A Little Help from My Friends

June, Glorious June!
Hello, Summer, is that you? Despite all the trials and tribulations of 2020 thus far, the warmer days, lightening evenings and growing greens give us hope that better days are ahead. We are especially excited to welcome this seasonal change and all the new veg coming into harvest. This also marks the last week of Hodmedod's dried goods (except for V++), as we'll soon be swimming in so many seasonal options that the phrase 'hungry gap' will only refer to your afternoon snack time.

Is your favourite vegetable below? Get ready, because here comes June:

Asparagus, Aubergines, Basil, Broad Beans, Bunched Beetroot, Chard, Courgettes, Fennel, Globe Artichokes, Kohlrabi, Lettuce, Mini Cucumbers, New Potatoes, Peppers, Rhubarb, Salad, Spinach, Spring Onions, Tenderstem Broccoli, Tomatoes, Wet Garlic

A Little Help from My Friends
Our customers continue to delight us with their generosity and community spirit. Over the past two weeks, we’ve taken crates full of your donations to the Norwood & Brixton Food Bank. Many of you have supported the food bank in the past, opting to donate your veg bags while you’re on holiday or contributing directly to their funding. As we reflect on recent weeks, we decided to call in to our friends at N&BFB and discover how their realities have shifted and what your support really means to them.
Elizabeth Maytom, Project Manager at the food bank since 2011, is the first to admit she wishes the food bank didn’t exist. “There should be a safety net to help people get on their feet and have money to buy food themselves,” she explains. The Trussell Trust, which operates N&BFB and over 1200 food banks across the UK, is on a mission to end hunger throughout Britain, and in effect, put itself out of business. They have operated in Lambeth since 2011, and have additional distribution points in Waterloo and Vauxhall to serve the whole borough.
Chances are the world of food vouchers and benefits is a remote and complex system with which many of our customers are not familiar. It's a service for those less fortunate, surely not your neighbour, or even your own family. Yet, in the wake of the pervasive disruption of Covid-19, this is proving far from true. The food bank is for every household that finds itself in crisis. As Elizabeth describes, it exists to serve, “people who are struggling on benefits, universal credit...[however] in the past few months, we’ve seen people who normally wouldn’t ever come to a food bank. We have freelancers whose work stopped the day after the lockdown announcement, people maxed out on credit cards with normal bills they can’t cover and find everything fall from underneath them. There are people under the radar falling through systems, and people who were once very comfortable in their life before the pandemic.”
An ordinary week at the food bank would see staff and volunteers meeting those in need in face-to-face sessions, distributing about 100 food parcels and offering advice on benefits, housing, healthcare, budgeting, and a friendly chat and a tea. Back in March, the food bank had only three days to rework the entire system, and move to digital vouchers and delivery-only service. They now distribute about 90 parcels a day – squeezing the work that once spanned a week into a single workday. Wow. Elizabeth and her team thought this worst-case scenario would never happen. “Any other organization would have meetings, committees, pilot programs to test everything, and we just had to do it. Literally, just had to press go,” she says.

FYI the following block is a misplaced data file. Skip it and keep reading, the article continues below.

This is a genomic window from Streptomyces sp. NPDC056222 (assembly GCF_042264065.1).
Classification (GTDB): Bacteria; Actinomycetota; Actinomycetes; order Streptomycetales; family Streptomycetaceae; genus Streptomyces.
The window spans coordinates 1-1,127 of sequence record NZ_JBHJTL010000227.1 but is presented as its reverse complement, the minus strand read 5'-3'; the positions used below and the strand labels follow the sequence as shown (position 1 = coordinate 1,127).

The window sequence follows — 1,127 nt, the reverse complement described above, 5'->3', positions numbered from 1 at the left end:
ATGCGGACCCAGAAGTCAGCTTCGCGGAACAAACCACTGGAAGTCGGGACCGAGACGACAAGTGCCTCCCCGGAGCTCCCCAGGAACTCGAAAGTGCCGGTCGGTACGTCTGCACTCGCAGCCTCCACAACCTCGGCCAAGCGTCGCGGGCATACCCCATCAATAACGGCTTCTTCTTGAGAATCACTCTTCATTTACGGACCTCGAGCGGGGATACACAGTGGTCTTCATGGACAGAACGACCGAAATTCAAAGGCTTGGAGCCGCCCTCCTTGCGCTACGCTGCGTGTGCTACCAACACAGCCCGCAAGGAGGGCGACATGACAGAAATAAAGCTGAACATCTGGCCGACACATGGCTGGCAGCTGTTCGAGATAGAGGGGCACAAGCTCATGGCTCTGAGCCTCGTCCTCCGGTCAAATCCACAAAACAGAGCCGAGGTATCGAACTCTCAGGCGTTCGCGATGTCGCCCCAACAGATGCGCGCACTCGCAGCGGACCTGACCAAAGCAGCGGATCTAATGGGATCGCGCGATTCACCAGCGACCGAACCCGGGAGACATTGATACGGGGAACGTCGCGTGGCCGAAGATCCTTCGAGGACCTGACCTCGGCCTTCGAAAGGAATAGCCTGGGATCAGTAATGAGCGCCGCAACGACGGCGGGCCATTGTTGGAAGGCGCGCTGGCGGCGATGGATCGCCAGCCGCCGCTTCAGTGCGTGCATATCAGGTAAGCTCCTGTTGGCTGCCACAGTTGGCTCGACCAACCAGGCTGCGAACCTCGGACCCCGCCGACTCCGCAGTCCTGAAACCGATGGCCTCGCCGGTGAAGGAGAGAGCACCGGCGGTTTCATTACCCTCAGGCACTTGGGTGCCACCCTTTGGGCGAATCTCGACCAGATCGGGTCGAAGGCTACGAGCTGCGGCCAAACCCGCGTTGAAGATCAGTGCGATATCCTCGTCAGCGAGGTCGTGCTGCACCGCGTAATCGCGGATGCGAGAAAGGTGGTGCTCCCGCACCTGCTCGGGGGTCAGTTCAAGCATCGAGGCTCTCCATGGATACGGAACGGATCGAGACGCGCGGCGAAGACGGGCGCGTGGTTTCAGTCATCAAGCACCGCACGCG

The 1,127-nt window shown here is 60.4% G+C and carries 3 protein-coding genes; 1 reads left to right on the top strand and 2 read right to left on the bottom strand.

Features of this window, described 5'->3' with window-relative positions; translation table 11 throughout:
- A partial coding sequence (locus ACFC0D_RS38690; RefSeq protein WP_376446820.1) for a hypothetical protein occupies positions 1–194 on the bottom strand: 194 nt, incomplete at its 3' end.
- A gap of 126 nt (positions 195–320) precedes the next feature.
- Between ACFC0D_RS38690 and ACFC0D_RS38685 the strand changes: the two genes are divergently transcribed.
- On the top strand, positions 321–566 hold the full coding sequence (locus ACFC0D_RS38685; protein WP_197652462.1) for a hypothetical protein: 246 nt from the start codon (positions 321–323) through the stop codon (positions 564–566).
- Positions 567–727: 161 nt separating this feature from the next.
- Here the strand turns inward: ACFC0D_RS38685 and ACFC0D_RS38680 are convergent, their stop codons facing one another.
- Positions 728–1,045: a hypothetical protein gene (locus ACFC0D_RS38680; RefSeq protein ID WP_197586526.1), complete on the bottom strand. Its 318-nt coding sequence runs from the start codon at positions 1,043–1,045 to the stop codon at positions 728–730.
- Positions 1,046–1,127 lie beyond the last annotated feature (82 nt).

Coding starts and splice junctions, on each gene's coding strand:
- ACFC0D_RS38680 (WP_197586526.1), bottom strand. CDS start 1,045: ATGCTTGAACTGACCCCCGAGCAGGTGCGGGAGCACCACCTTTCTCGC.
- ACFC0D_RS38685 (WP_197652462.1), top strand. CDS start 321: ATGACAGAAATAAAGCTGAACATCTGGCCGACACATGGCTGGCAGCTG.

At the height of panic buying, food bank stock levels hit rock bottom. For some weeks, they relied primarily on fresh fruit and vegetables to create parcels, which would otherwise have been quite sparse. “ We just couldn’t get canned veg. Milk was impossible to get,” Elizabeth recalls. “One week in April we had 4.5 tonnes of food remaining. We were going through about 1.5 tonnes a day, and realized there was less than a week of food left until our shelves would be empty.” In these dire moments, the food bank put out a call for donations, and benevolently, many people stepped up to fill the gaps. There is always a small supply of fresh fruit and veg throughout the year, but with uncertainty mounting on the shelves, the food bank took the move to buy large quantities of fresh produce from Local Greens (produce is supplied at cost from suppliers and subsidised by us at no profit). “It was a boon to us because we can rely on it and we know it will arrive. Ninety-percent of people want fresh vegetables now,’ Elisabeth continues, “In the past it was a struggle to get people to take fresh veg. Live is too chaotic; opening a can is easier. But I think this has changed people’s attitudes.”
At present, the food bank is in short supply of cereal, tinned meat, tinned pulses, and soap. "We have absolutely no soap,” Elisabeth states, “Basic bars would be fantastic,” so everyone has access to washing their hands. This month they will begin to offer phone support for people to remotely chat about their needs, under a program with the comforting name "Time for a Cuppa.”  The food bank is not expecting to open in-person sessions before September. Elisabeth reflects that, “as autumn comes we’ll have to think about the weather. Maybe deliveries continue for longer. We don’t know yet if our model will change for the long term. We have a long road ahead of us.” Security nets, like the food bank, are woven into our society’s fabric, but it is an imperfect weave with many gaps. Global crisis has shown that you just never know what could happen. Myriads of people now know first hand that you are only one or two paychecks away from a crisis. Fortunately, they also now know they have friends to offer support and catch them if they slip through those gaps.
To learn more about the food bank, donation or volunteer, visit their website.
Read The Times photo essay on N&BFB (subscription required)